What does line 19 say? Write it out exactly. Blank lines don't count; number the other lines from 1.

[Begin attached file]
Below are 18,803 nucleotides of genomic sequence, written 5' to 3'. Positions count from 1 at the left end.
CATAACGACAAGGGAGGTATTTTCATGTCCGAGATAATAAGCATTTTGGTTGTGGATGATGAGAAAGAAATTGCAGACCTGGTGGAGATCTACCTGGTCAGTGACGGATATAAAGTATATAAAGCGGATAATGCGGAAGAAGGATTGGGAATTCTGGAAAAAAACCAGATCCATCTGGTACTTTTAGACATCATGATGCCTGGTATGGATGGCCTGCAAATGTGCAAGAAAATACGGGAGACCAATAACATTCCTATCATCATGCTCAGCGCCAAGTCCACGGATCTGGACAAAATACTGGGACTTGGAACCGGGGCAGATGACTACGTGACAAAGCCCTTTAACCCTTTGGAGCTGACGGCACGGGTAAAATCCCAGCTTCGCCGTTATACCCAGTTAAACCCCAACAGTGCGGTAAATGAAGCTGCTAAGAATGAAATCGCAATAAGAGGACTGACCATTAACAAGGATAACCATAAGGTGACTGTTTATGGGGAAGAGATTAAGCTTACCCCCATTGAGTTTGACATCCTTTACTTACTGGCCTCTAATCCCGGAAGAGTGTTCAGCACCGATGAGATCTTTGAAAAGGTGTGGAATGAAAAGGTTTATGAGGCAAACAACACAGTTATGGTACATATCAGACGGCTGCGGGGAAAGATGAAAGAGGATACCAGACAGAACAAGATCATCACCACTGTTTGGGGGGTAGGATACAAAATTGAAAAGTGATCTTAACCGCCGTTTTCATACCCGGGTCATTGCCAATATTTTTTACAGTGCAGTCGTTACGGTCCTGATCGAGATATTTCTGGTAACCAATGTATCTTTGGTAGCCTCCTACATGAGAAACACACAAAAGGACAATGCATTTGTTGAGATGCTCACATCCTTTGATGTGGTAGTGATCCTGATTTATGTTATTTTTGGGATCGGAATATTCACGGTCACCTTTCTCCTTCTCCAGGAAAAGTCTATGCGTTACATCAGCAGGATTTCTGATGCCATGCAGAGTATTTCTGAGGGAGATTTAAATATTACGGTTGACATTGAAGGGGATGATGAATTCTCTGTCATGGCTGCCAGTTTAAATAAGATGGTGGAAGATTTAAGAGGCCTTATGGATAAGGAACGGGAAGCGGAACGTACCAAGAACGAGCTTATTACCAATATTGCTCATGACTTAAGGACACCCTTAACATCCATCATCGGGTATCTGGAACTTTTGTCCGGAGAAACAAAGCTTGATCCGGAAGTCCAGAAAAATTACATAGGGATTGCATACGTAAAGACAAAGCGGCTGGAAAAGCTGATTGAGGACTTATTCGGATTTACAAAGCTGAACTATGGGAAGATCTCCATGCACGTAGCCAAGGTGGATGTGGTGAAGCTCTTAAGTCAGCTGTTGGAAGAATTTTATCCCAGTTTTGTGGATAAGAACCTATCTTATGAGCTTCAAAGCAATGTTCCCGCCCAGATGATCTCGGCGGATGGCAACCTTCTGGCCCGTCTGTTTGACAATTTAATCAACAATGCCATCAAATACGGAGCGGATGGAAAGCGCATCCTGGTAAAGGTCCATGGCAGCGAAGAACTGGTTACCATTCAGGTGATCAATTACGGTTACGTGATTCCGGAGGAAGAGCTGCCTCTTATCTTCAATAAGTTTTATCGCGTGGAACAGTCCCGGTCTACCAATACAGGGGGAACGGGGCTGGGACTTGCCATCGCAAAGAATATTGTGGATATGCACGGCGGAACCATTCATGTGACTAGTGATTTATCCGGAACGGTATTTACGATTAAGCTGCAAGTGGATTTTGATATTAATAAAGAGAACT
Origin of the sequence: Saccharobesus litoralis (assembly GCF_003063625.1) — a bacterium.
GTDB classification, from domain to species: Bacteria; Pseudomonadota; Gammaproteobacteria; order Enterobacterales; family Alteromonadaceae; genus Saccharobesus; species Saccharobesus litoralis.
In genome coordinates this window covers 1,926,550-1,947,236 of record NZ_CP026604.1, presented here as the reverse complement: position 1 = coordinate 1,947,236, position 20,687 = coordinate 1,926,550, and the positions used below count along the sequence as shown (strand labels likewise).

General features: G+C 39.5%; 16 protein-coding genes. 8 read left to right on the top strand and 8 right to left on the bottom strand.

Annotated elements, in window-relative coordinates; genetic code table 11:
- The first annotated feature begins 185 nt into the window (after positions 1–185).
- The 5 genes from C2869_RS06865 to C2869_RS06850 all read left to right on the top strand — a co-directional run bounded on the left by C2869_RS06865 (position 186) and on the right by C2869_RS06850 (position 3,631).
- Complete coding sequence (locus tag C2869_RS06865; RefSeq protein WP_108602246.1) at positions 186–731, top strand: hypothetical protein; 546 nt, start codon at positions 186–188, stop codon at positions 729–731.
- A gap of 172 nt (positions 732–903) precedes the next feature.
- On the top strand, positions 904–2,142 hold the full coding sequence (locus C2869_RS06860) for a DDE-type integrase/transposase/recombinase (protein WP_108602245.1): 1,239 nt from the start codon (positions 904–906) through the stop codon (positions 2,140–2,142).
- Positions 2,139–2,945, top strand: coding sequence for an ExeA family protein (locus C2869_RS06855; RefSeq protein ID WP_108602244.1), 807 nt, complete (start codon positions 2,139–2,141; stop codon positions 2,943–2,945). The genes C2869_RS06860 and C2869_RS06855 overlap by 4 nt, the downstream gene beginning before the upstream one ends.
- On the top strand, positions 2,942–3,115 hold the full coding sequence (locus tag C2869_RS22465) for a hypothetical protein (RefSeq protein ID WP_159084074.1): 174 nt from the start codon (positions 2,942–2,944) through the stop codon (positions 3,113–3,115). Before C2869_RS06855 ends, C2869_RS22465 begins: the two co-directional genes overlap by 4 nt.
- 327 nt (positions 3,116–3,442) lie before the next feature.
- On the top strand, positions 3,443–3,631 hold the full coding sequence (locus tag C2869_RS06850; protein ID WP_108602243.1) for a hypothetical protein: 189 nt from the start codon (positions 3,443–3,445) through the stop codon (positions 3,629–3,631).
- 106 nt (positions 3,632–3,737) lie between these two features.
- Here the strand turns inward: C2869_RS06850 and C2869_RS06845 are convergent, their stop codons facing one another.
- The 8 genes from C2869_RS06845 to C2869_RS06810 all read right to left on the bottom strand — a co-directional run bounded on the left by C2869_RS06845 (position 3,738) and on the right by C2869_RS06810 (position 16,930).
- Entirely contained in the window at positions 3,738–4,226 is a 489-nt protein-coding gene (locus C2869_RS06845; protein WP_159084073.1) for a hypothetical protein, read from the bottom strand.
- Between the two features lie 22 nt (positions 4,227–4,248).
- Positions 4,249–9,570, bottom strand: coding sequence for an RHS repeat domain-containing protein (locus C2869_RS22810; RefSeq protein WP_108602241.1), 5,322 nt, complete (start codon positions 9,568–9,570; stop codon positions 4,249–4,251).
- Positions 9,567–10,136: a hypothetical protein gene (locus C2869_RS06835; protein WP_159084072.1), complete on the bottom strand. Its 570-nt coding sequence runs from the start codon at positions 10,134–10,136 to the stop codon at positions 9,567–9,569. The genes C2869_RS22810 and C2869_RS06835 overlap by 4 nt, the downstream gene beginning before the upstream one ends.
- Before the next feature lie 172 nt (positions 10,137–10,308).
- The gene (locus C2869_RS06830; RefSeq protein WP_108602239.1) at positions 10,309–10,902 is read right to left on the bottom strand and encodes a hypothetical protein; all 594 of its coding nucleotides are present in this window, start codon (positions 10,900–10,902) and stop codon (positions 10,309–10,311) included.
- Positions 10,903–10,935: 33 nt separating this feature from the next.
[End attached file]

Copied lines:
- The 8 genes from C2869_RS06845 to C2869_RS06810 all read right to left on the bottom strand — a co-directional run bounded on the left by C2869_RS06845 (position 3,738) and on the right by C2869_RS06810 (position 16,930).